FEBRUARY 3, 1947
NEW YORK, Sunday—At yesterday's meeting of the Human Rights Commission, Dr. Chang, the Chinese representative, spoke with deep insight about the problems we must consider in writing the preamble to the proposed Bill of Human Rights.
Dr. Chang, speaking without notes in the general debate, stressed the need for bringing an historical background to bear upon the subject. He pointed out that in the eighteenth century human rights had come to the fore in contrast to the doctrine of the divine right of kings. In the nineteenth century, however, world thinking and European thinking had slipped back, and it was not until the twentieth century that our views were again placed on a broad plane.
Since the divine right of kings became a thing of the past, continued Dr. Chang, much emphasis has been laid on man the animal. Only a small layer separates the animal from thinking man, and perhaps the difference may simply be that man can think of someone else as well as of himself—the "two-thinking man," as Dr. Chang put it. It is that little difference which means progress for the human race.
Dr. Chang also called attention to the fact that China had long stood in the forefront of philosophic thought. In the eighteenth century its philosophic writings were known to all thinkers in Europe, but in the following century the European outlook again became provincial. Only now are we thinking again on a world scale.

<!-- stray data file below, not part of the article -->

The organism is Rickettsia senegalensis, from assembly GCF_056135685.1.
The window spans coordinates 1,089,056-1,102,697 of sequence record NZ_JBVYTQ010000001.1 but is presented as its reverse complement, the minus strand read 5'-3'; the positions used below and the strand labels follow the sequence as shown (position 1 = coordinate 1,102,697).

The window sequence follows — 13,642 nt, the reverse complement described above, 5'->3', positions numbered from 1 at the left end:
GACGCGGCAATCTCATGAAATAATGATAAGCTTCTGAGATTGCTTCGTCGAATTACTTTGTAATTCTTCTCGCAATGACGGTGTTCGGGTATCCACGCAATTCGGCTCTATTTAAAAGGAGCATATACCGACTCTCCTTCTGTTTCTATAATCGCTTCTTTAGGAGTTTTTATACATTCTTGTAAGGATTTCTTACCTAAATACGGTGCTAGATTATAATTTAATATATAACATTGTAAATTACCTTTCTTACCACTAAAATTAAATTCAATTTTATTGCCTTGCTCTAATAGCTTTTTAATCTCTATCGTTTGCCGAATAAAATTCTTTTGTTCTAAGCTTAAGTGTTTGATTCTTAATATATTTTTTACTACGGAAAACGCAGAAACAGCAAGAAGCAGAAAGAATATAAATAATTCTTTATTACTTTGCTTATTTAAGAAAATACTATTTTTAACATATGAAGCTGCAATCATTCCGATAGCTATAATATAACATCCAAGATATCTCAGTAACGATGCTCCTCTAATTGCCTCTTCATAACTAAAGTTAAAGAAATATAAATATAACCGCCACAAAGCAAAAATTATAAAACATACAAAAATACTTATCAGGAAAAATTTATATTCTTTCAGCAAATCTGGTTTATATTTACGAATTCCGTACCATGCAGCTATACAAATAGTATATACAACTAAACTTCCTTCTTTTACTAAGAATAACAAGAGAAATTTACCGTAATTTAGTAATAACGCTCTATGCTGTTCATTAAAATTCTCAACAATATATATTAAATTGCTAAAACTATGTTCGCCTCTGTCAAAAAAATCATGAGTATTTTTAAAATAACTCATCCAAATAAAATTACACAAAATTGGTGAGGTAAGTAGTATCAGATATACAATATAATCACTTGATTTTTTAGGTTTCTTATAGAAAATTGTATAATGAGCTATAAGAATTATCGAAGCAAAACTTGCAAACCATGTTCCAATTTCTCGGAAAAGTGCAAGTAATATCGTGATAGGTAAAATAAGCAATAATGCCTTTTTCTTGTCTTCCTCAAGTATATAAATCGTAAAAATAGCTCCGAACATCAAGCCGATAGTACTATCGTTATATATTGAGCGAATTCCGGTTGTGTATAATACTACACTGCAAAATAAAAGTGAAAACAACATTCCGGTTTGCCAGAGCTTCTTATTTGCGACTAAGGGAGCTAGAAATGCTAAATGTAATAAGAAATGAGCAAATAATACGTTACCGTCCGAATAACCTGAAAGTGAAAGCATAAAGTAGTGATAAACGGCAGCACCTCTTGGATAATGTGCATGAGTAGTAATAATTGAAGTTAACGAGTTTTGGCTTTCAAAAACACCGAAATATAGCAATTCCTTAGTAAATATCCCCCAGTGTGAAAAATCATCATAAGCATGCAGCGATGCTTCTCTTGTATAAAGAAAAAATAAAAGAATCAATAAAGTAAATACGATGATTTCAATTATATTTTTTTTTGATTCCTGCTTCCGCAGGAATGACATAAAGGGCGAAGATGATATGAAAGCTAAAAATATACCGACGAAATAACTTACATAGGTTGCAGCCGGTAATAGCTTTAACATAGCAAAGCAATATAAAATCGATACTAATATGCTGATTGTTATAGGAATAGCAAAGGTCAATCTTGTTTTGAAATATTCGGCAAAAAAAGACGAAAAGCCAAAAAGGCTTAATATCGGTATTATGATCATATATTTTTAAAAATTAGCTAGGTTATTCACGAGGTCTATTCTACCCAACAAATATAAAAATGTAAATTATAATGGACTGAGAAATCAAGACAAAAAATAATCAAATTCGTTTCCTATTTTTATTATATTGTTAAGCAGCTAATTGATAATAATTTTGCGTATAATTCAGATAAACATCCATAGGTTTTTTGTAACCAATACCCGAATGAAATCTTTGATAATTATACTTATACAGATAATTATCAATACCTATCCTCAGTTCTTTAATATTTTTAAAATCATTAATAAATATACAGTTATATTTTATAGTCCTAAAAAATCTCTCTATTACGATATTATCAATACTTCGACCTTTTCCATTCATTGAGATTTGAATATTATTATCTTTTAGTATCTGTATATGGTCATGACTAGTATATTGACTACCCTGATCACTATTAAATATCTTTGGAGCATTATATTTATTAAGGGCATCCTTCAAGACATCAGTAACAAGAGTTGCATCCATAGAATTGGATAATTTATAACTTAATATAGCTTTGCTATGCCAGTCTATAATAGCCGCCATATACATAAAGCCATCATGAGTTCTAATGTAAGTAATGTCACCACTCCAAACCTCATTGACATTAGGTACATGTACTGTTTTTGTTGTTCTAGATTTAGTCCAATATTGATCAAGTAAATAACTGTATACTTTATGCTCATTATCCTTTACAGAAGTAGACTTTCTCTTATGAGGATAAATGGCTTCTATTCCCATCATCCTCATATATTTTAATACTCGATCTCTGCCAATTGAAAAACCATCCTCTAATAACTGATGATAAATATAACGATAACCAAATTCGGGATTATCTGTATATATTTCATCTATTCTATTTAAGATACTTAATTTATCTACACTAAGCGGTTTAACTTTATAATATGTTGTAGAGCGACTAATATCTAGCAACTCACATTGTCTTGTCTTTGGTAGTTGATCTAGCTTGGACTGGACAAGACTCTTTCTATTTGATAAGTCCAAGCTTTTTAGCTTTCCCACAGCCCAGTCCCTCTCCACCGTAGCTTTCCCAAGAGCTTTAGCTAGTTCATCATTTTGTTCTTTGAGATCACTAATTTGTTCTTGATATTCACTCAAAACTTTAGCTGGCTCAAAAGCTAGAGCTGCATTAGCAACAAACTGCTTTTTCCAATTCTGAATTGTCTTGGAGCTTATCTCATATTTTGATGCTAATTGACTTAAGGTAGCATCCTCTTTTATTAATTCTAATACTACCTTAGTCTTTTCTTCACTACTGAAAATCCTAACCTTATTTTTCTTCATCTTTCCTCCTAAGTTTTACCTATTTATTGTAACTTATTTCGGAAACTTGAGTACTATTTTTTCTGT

As Dr. Chang talked, I looked across the table where sat the interpreters and other representatives to the seats beyond filled with visitors, many of them high school students. I felt what a great opportunity it was for these young people to listen to the reflections of so mature a mind. I do not know what went on in the minds of those youngsters; but my own desire is to know so much more than I do, and I wish I could be young again with years ahead of me to acquire knowledge!
In the latter part of the afternoon, the Yugoslavian representative touched on a point which may prove one of the difficult trends of thought to reconcile with the conception held by many of the members of the Human Rights Commission. As I understood him, he felt that in many of the bills of human rights which had been presented for study the emphasis was wrong because it was based on the rights of individuals, whereas the new trends in the world made it impossible to consider individuals except collectively.
General discussion of these matters will continue today, and I will refer to them again, since I believe it is of great importance to the people of the world.